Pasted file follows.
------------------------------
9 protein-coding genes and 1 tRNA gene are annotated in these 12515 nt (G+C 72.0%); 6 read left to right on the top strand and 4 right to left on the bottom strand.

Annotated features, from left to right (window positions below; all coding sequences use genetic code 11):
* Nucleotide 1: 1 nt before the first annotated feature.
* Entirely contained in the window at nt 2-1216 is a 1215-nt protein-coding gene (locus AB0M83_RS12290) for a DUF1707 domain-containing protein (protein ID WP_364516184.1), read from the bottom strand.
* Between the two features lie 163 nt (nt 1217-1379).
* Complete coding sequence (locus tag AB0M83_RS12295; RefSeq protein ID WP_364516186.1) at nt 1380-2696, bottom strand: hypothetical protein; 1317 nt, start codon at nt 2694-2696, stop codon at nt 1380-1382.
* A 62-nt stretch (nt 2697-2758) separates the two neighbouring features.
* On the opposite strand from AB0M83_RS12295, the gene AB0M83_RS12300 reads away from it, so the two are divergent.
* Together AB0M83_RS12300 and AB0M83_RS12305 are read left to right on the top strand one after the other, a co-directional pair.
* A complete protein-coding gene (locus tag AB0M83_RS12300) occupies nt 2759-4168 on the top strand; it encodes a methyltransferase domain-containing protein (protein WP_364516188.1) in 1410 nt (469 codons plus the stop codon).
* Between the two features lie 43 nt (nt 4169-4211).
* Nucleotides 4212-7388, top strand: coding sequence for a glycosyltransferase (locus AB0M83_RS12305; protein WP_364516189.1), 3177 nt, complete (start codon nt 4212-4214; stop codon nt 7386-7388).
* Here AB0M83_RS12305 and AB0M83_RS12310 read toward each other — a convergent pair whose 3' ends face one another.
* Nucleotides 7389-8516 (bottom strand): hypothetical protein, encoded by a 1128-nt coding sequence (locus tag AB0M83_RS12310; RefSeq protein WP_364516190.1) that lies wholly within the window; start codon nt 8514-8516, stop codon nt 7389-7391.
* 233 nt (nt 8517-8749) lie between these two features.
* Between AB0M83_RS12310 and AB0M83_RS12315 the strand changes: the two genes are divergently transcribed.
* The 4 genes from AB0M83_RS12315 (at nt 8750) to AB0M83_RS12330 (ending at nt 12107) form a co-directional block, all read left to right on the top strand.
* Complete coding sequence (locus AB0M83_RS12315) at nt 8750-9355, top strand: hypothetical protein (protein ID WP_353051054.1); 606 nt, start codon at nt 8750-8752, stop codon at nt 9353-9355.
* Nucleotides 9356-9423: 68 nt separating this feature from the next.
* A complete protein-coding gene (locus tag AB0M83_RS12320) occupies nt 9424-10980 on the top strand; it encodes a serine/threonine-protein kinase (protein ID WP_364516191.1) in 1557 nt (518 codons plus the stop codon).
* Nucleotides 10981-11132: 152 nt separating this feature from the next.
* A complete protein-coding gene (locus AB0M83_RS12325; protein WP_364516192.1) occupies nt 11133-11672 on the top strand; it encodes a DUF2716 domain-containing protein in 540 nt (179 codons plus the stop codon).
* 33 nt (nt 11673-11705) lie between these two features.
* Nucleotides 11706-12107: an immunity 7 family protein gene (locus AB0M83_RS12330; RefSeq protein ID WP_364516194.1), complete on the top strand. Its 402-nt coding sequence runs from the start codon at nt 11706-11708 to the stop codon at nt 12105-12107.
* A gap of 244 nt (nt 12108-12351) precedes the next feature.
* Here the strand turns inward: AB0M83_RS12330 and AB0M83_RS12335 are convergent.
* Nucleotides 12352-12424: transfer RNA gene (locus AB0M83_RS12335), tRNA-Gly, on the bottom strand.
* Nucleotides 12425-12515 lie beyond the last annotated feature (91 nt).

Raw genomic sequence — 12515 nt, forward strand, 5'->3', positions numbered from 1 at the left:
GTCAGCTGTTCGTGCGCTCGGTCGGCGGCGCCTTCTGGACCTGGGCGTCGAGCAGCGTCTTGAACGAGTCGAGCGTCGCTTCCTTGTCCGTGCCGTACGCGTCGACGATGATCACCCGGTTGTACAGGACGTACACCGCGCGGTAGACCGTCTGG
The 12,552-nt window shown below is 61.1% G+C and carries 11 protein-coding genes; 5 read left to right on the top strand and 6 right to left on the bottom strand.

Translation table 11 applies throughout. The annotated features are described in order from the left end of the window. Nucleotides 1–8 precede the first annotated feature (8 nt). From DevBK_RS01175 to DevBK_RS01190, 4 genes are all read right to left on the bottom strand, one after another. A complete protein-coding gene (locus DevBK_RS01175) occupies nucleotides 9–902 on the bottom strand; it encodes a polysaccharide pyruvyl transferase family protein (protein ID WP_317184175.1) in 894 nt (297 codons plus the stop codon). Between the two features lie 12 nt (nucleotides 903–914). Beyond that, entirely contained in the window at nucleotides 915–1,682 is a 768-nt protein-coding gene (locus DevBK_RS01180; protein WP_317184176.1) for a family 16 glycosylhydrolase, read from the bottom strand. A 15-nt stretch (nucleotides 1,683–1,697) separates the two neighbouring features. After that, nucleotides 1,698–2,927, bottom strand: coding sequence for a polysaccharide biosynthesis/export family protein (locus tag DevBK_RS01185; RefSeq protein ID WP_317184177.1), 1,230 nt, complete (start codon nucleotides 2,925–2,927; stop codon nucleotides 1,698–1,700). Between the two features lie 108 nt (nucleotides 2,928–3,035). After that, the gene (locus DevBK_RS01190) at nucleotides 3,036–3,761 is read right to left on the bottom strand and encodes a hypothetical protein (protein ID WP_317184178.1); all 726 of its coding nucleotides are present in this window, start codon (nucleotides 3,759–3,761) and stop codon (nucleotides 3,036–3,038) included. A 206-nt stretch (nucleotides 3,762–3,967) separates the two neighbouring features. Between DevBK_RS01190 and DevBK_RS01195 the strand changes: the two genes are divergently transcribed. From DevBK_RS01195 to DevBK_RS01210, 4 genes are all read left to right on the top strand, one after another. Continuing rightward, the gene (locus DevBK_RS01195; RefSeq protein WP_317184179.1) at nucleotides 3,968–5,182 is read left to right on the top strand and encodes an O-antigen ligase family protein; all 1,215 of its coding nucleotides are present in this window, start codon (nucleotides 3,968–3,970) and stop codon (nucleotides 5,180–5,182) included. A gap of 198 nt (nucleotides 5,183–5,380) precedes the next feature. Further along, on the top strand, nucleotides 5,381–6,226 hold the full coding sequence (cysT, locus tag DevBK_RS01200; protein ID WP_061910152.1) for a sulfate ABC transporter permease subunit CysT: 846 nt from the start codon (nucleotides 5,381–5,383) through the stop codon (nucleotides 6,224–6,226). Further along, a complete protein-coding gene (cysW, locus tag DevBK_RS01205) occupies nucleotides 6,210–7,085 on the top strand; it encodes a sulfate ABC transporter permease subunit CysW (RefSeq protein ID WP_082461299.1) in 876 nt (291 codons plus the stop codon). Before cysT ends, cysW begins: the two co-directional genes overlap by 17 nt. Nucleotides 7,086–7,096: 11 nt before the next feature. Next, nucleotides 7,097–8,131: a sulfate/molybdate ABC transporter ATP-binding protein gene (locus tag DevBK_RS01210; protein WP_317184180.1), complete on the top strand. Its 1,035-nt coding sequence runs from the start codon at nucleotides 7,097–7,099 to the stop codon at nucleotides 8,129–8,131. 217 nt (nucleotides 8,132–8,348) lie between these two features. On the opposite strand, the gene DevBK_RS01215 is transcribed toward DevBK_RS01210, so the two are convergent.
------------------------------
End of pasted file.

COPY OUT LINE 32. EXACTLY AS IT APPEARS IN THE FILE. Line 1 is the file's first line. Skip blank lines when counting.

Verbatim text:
Translation table 11 applies throughout. The annotated features are described in order from the left end of the window. Nucleotides 1–8 precede the first annotated feature (8 nt). From DevBK_RS01175 to DevBK_RS01190, 4 genes are all read right to left on the bottom strand, one after another. A complete protein-coding gene (locus DevBK_RS01175) occupies nucleotides 9–902 on the bottom strand; it encodes a polysaccharide pyruvyl transferase family protein (protein ID WP_317184175.1) in 894 nt (297 codons plus the stop codon). Between the two features lie 12 nt (nucleotides 903–914). Beyond that, entirely contained in the window at nucleotides 915–1,682 is a 768-nt protein-coding gene (locus DevBK_RS01180; protein WP_317184176.1) for a family 16 glycosylhydrolase, read from the bottom strand. A 15-nt stretch (nucleotides 1,683–1,697) separates the two neighbouring features. After that, nucleotides 1,698–2,927, bottom strand: coding sequence for a polysaccharide biosynthesis/export family protein (locus tag DevBK_RS01185; RefSeq protein ID WP_317184177.1), 1,230 nt, complete (start codon nucleotides 2,925–2,927; stop codon nucleotides 1,698–1,700). Between the two features lie 108 nt (nucleotides 2,928–3,035). After that, the gene (locus DevBK_RS01190) at nucleotides 3,036–3,761 is read right to left on the bottom strand and encodes a hypothetical protein (protein ID WP_317184178.1); all 726 of its coding nucleotides are present in this window, start codon (nucleotides 3,759–3,761) and stop codon (nucleotides 3,036–3,038) included. A 206-nt stretch (nucleotides 3,762–3,967) separates the two neighbouring features. Between DevBK_RS01190 and DevBK_RS01195 the strand changes: the two genes are divergently transcribed. From DevBK_RS01195 to DevBK_RS01210, 4 genes are all read left to right on the top strand, one after another. Continuing rightward, the gene (locus DevBK_RS01195; RefSeq protein WP_317184179.1) at nucleotides 3,968–5,182 is read left to right on the top strand and encodes an O-antigen ligase family protein; all 1,215 of its coding nucleotides are present in this window, start codon (nucleotides 3,968–3,970) and stop codon (nucleotides 5,180–5,182) included. A gap of 198 nt (nucleotides 5,183–5,380) precedes the next feature. Further along, on the top strand, nucleotides 5,381–6,226 hold the full coding sequence (cysT, locus tag DevBK_RS01200; protein ID WP_061910152.1) for a sulfate ABC transporter permease subunit CysT: 846 nt from the start codon (nucleotides 5,381–5,383) through the stop codon (nucleotides 6,224–6,226). Further along, a complete protein-coding gene (cysW, locus tag DevBK_RS01205) occupies nucleotides 6,210–7,085 on the top strand; it encodes a sulfate ABC transporter permease subunit CysW (RefSeq protein ID WP_082461299.1) in 876 nt (291 codons plus the stop codon). Before cysT ends, cysW begins: the two co-directional genes overlap by 17 nt. Nucleotides 7,086–7,096: 11 nt before the next feature. Next, nucleotides 7,097–8,131: a sulfate/molybdate ABC transporter ATP-binding protein gene (locus tag DevBK_RS01210; protein WP_317184180.1), complete on the top strand. Its 1,035-nt coding sequence runs from the start codon at nucleotides 7,097–7,099 to the stop codon at nucleotides 8,129–8,131. 217 nt (nucleotides 8,132–8,348) lie between these two features. On the opposite strand, the gene DevBK_RS01215 is transcribed toward DevBK_RS01210, so the two are convergent.